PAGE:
Thursday, October 28, 2021

Is WIT on the brink of another name change?

WEXFORD TD Verona Murphy has announced – via her Facebook page – that the Higher Education Authority (HEA) has approved the merger of Waterford Institute of Technology and IT Carlow and that Cabinet will sign off on it next week. However, there has been no official confirmation of Deputy Murphy’s assertion. 

Deputy Murphy added that “Wexford County Council must locate a site NOW for its Wexford campus”.

Speaking to the Waterford News & Star, Co-Author of the South East Economic Monitor and lecturer in the school of business in WIT, Dr Ray Griffin said that while they await what the Government has in store for higher education in the South East, “the devil will be in the details”.

“Anyone who saw the 1997 Institute of Technology upgrade turn into nothing more than a rebrand will not be fooled by another shallow rebranding exercise,” Dr Griffin said. 

“The measure of the TU’s success will be in halting the brain-drain which sees 60% of all Leaving Certificate students who go on to higher education leave the region. If the TU does not meaningfully address the funding gap and deliver new buildings and programmes it will just be another rebranding exercise.”

According to Dr Griffin, the past decade has been “very difficult for people working at the coalface”. 

“The natural progression of WIT has been thwarted by Ministers from Cork, Limerick and Dublin,” he said. “Everyone can see the cancelled new building projects and expensive investigations that found nothing. Indeed, the first new teaching building in twenty years was recently delayed a further year while buildings in the same scheme (announced in 2017) are now under construction in Cork and Dublin. Twenty years ago, Maynooth was half the size of WIT now it is double the size.  Michael Martin as Minister for Education upgraded Maynooth to a university at the stroke of a pen in 1997, in the same weeks when he undid the benefit of upgrading WIT. In 2011, Enda Kenny pledged the region a full university, a promise he did not fulfil and in power, his Government funded DIT’s new €1bn Grangegorman campus, which is opening now.”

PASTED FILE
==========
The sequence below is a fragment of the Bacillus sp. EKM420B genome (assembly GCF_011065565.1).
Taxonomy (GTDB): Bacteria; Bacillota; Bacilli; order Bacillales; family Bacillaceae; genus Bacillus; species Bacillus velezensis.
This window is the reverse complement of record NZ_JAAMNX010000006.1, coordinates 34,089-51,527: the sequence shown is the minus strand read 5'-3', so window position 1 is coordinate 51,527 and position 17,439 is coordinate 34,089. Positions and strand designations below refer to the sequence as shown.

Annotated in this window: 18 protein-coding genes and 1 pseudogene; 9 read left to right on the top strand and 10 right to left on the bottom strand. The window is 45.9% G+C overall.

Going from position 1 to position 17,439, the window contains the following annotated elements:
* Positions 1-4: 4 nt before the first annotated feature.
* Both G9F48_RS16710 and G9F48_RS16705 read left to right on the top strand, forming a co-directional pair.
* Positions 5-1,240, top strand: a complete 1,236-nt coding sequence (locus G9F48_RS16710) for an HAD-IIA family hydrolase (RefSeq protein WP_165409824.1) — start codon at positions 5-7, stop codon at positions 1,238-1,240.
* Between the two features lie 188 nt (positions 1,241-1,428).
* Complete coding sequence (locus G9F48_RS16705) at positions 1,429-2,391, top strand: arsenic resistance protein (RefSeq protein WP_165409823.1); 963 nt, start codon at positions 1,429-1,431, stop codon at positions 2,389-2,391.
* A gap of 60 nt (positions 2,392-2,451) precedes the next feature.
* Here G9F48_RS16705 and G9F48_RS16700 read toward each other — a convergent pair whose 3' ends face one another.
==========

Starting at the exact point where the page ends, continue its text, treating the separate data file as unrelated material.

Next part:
Dr Griffin added: “Anything less than a five-year €250m plan to double undergraduate places in the South East, with new programmes in medicine and teacher training- will shortchange the region. 

“All other Irish universities are investing more than this amount in the 2020-2025 window,” he added. 

“At this point in time, there is no evidence that the Government has abandoned its approach to holding back the region’s higher education system, but they have spent the last two years building up expectations that the TU announcement will be a transformative moment.”

Independent TD Matt Shanahan says that the approval by cabinet will be a “precursor to the funding announcement that the Minister continues to delay on.

“The funding will signal if Government are serious about investing in improved third level education opportunity for all students of the South East region but particularly investment in the campus in Waterford,” Deputy Shanahan said. “Given that every region now has two designated university pathways in the country while the South East continues to wait on funding announcements, the time for recognition of the South East brain-drain is at hand for Government.  Minister Harris showed he had no qualms about investing hugely in a National Children’s Hospital in Dublin – he needs to show similar intent for the south east university project.” 

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